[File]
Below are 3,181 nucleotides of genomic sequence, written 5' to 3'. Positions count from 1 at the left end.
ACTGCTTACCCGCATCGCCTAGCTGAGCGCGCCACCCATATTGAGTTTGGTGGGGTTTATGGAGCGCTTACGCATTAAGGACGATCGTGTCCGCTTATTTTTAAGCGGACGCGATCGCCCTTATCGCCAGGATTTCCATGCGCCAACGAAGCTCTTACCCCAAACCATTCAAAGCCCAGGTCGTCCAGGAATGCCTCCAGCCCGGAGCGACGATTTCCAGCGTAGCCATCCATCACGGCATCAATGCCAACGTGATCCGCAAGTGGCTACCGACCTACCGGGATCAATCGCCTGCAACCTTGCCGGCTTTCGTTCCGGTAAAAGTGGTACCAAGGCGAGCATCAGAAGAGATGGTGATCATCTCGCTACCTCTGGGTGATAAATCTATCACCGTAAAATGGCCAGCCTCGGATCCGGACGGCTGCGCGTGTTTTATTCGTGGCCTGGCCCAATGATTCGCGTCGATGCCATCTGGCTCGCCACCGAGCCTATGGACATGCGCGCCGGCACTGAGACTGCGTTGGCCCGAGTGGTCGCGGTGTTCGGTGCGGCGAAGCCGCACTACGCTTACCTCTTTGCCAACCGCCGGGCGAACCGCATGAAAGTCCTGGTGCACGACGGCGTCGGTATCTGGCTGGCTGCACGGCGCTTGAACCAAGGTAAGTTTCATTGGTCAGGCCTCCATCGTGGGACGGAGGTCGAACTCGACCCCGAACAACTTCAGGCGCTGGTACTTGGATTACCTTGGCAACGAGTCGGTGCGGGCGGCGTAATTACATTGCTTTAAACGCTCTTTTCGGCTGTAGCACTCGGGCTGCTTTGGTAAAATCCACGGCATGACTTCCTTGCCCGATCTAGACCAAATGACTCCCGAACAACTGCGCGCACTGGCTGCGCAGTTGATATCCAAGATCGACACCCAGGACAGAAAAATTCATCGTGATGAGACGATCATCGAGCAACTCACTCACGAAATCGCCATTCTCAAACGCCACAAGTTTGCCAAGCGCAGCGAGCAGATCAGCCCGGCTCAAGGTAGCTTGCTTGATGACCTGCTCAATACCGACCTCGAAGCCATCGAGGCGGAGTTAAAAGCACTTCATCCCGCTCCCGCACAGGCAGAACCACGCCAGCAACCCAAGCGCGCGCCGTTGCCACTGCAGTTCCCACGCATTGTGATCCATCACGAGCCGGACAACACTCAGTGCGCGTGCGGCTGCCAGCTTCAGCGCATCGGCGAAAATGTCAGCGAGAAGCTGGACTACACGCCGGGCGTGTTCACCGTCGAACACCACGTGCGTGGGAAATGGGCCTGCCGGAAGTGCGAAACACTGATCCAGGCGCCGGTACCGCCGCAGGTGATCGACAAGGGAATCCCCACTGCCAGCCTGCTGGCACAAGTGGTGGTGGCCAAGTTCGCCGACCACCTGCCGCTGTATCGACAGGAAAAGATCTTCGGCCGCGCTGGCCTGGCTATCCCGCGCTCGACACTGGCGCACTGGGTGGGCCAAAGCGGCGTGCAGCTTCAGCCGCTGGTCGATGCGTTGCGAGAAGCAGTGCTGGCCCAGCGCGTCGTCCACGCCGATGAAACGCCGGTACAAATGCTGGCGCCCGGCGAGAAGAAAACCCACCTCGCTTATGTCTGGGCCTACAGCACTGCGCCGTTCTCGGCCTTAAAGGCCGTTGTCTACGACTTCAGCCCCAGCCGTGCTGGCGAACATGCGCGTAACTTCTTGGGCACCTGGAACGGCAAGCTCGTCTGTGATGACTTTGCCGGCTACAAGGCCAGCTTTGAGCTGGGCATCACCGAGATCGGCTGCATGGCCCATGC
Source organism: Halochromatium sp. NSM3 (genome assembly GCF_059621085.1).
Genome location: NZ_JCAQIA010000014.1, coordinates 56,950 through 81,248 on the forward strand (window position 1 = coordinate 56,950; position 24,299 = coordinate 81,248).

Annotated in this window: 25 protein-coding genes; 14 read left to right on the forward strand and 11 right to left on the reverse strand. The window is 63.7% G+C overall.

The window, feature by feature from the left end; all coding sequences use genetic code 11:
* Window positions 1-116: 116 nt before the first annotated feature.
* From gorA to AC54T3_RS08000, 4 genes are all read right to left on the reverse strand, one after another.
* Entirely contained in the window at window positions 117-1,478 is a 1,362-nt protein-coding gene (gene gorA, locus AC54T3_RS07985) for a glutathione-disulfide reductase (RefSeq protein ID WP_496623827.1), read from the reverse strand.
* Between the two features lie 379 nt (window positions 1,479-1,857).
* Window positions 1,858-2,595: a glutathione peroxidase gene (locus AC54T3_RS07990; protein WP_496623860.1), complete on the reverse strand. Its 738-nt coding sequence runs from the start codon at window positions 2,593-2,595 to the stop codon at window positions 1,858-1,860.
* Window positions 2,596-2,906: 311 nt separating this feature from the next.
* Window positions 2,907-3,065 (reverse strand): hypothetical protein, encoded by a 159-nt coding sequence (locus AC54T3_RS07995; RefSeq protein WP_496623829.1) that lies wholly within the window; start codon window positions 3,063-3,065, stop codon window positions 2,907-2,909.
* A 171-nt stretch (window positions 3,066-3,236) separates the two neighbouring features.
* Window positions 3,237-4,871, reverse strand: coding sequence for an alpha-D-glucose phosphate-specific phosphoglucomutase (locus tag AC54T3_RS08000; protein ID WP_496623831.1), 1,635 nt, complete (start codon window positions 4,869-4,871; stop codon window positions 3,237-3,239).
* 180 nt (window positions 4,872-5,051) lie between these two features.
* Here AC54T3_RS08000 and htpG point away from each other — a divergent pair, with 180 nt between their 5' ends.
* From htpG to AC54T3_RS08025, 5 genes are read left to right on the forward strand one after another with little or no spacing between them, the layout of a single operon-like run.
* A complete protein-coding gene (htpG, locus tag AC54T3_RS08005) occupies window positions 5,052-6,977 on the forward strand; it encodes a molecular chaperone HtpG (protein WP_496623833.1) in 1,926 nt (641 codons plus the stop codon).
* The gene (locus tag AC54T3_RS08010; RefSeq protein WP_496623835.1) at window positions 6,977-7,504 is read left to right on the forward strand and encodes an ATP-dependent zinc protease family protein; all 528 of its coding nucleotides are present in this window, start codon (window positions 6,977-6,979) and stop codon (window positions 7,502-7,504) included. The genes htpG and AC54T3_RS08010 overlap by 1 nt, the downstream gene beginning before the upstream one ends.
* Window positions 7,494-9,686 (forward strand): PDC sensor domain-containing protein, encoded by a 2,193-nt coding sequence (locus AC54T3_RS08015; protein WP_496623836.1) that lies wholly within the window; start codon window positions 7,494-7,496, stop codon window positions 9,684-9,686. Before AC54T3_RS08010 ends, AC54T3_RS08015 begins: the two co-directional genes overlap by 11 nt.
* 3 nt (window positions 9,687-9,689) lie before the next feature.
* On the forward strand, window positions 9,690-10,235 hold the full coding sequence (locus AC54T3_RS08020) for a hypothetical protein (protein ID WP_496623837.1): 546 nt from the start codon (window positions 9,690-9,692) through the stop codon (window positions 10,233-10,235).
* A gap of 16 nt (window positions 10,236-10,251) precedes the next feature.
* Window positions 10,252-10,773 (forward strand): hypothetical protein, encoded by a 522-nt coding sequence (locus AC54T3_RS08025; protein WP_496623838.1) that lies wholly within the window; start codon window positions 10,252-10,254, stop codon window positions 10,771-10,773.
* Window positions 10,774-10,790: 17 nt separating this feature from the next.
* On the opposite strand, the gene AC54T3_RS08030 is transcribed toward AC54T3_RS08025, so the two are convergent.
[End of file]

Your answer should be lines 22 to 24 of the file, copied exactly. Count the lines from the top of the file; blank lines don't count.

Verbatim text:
* 3 nt (window positions 9,687-9,689) lie before the next feature.
* On the forward strand, window positions 9,690-10,235 hold the full coding sequence (locus AC54T3_RS08020) for a hypothetical protein (protein ID WP_496623837.1): 546 nt from the start codon (window positions 9,690-9,692) through the stop codon (window positions 10,233-10,235).
* A gap of 16 nt (window positions 10,236-10,251) precedes the next feature.